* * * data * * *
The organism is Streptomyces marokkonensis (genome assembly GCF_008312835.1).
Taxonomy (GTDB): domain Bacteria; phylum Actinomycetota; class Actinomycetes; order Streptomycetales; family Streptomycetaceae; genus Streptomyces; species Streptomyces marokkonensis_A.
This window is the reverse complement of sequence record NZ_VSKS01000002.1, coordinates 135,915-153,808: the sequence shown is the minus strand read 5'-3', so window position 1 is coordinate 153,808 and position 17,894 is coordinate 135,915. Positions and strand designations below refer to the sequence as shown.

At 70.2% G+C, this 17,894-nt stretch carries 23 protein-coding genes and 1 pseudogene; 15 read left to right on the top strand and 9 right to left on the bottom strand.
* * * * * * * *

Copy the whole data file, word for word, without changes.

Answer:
The organism is Streptomyces marokkonensis (genome assembly GCF_008312835.1).
Taxonomy (GTDB): domain Bacteria; phylum Actinomycetota; class Actinomycetes; order Streptomycetales; family Streptomycetaceae; genus Streptomyces; species Streptomyces marokkonensis_A.
This window is the reverse complement of sequence record NZ_VSKS01000002.1, coordinates 135,915-153,808: the sequence shown is the minus strand read 5'-3', so window position 1 is coordinate 153,808 and position 17,894 is coordinate 135,915. Positions and strand designations below refer to the sequence as shown.

At 70.2% G+C, this 17,894-nt stretch carries 23 protein-coding genes and 1 pseudogene; 15 read left to right on the top strand and 9 right to left on the bottom strand.